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By: Sunil Noronha
Wednesday, April 05, 2006
If music is to survive, there should be an audience to support its survival. If the audience is to support it then they have to like the music that gets a chance . If the audience has to like it, it has to suit their taste. Their support in terms of concerts, buying the music etc makes it a viable business option. Now the question is who is the boss? Does the audience decide what gets sold and what doesn't get sold? Does the audience decide what kinds of breakthroughs are made? Does the audience's word matter above everybody else's? Or does the industry deal with an audience that is indeed dumb that just takes what they get?
When you start to depend on the audience-industry relationship, it is very important to get it right. But when you deal with a clueless and understanding audience (they too agree that you have to be commercial to keep the business alive), you can virtually depend on your own creativity. Sometimes the fans themselves are seem so whimsical that there is never a real formula that you can extract out of the trends. You can play it safe saying that a particular idea is not business suited but the audience can would have never thought of it that way. If you get less innovative they'd find it boring. If you bring on lots of real innovations which by its innovative nature will be new anyway, it would tickle their musical intrest but not bring in the dough. Then the record company will have to put aside such a project because it is not productive enough and then the probable fans/fanatics of that group/artiste would be disappointed and wonder where the group disappeared out of the blue.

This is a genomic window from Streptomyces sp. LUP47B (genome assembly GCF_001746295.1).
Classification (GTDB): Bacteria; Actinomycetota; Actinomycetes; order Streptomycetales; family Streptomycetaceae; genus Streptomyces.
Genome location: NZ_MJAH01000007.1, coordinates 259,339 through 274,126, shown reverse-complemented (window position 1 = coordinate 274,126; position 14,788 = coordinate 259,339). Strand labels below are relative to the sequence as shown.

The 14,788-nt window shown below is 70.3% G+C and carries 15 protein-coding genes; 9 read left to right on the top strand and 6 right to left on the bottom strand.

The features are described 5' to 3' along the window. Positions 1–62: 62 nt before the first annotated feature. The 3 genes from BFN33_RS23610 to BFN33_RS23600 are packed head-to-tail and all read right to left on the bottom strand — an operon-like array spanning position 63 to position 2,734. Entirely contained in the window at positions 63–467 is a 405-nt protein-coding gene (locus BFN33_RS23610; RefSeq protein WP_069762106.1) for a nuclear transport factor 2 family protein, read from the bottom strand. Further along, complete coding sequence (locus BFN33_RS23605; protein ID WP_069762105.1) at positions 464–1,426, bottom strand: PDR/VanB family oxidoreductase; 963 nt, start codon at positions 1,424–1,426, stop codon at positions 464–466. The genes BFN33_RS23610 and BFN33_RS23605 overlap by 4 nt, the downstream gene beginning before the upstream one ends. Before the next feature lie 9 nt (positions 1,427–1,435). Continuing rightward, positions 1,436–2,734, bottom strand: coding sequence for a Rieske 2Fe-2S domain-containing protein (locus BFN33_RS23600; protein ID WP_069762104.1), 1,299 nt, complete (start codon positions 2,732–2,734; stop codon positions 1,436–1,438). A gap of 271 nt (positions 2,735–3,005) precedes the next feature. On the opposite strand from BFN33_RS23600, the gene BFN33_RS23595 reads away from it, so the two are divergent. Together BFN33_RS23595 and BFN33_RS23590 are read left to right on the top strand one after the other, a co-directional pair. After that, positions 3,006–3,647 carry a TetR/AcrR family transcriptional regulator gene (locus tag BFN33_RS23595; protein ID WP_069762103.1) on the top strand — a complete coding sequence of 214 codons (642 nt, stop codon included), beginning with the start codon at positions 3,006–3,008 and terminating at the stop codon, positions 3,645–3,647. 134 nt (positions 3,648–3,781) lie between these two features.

If it is to maintain its quality (and remain a good form of art in the end), the relationship between the audience and the musician should be defined by the fact that if the audience knew exactly what they want they want to hear and if they could give it to themselves they wouldn't need the musician. The absolute necessity to keep the art intact is to trust the artiste. He is the key. You can hold him down but you cannot expect to him to compromise to make his work more accessible and make it sound as good at the same time because he has compromised on it. It will naturally be of lesser quality since he has compromised. After all if there were rules of things to do to come up with indigenous music that then any Tom, Dick and Harry could come up with his own music and that would remove the need to have the industry and artistes and the whole system in place. The musician is the key and he should be respected for his identity. He will by all means be earnest even if his earnestness doesn't speak out to you in particular. Anyways, creativity starts from him and without him you are bound and tied and left with no music in the end.
We are all just going to have to learn trust the musician if we are to get any worthwhile satisfaction out of the music industry whilst allowing him to do his thing. If he wont be allowed the freedom to let it flow, we wont get the opportunity to have that open door that he gives us. It's a give and take relationship. When music is real and when that reality surfaces from deep within the music, it can very well scare one. Maybe that's why we prefer to keep him down under our control-because he can very well scare us and we don't want to be scared. We like the distance hence we keep it but for the musician the distance is his breeding ground-his place in the cycle that the world goes round in.